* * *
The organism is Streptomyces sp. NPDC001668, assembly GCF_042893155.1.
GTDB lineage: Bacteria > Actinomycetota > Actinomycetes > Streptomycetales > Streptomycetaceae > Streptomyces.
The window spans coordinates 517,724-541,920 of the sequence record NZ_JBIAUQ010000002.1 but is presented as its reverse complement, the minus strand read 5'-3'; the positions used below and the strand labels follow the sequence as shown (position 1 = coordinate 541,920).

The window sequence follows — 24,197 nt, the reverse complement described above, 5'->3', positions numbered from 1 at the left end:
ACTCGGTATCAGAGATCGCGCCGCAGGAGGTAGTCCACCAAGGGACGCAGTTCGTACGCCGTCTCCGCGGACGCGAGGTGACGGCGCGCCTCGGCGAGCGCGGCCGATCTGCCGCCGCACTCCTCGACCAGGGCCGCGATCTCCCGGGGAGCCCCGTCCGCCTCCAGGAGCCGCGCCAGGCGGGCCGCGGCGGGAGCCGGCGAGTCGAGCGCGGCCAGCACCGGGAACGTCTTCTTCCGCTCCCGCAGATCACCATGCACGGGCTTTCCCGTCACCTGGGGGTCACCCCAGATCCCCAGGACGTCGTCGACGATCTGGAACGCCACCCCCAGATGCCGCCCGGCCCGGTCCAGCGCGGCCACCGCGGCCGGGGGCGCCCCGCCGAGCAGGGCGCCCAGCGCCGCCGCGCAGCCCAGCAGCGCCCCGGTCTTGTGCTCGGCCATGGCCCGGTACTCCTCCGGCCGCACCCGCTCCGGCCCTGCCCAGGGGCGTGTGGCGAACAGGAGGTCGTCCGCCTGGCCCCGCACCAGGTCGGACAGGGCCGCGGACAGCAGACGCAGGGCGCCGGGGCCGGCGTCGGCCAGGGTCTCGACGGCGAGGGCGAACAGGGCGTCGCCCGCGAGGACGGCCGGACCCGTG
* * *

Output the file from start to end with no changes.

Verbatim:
The organism is Streptomyces sp. NPDC001668, assembly GCF_042893155.1.
GTDB lineage: Bacteria > Actinomycetota > Actinomycetes > Streptomycetales > Streptomycetaceae > Streptomyces.
The window spans coordinates 517,724-541,920 of the sequence record NZ_JBIAUQ010000002.1 but is presented as its reverse complement, the minus strand read 5'-3'; the positions used below and the strand labels follow the sequence as shown (position 1 = coordinate 541,920).

The window sequence follows — 24,197 nt, the reverse complement described above, 5'->3', positions numbered from 1 at the left end:
ACTCGGTATCAGAGATCGCGCCGCAGGAGGTAGTCCACCAAGGGACGCAGTTCGTACGCCGTCTCCGCGGACGCGAGGTGACGGCGCGCCTCGGCGAGCGCGGCCGATCTGCCGCCGCACTCCTCGACCAGGGCCGCGATCTCCCGGGGAGCCCCGTCCGCCTCCAGGAGCCGCGCCAGGCGGGCCGCGGCGGGAGCCGGCGAGTCGAGCGCGGCCAGCACCGGGAACGTCTTCTTCCGCTCCCGCAGATCACCATGCACGGGCTTTCCCGTCACCTGGGGGTCACCCCAGATCCCCAGGACGTCGTCGACGATCTGGAACGCCACCCCCAGATGCCGCCCGGCCCGGTCCAGCGCGGCCACCGCGGCCGGGGGCGCCCCGCCGAGCAGGGCGCCCAGCGCCGCCGCGCAGCCCAGCAGCGCCCCGGTCTTGTGCTCGGCCATGGCCCGGTACTCCTCCGGCCGCACCCGCTCCGGCCCTGCCCAGGGGCGTGTGGCGAACAGGAGGTCGTCCGCCTGGCCCCGCACCAGGTCGGACAGGGCCGCGGACAGCAGACGCAGGGCGCCGGGGCCGGCGTCGGCCAGGGTCTCGACGGCGAGGGCGAACAGGGCGTCGCCCGCGAGGACGGCCGGACCCGTG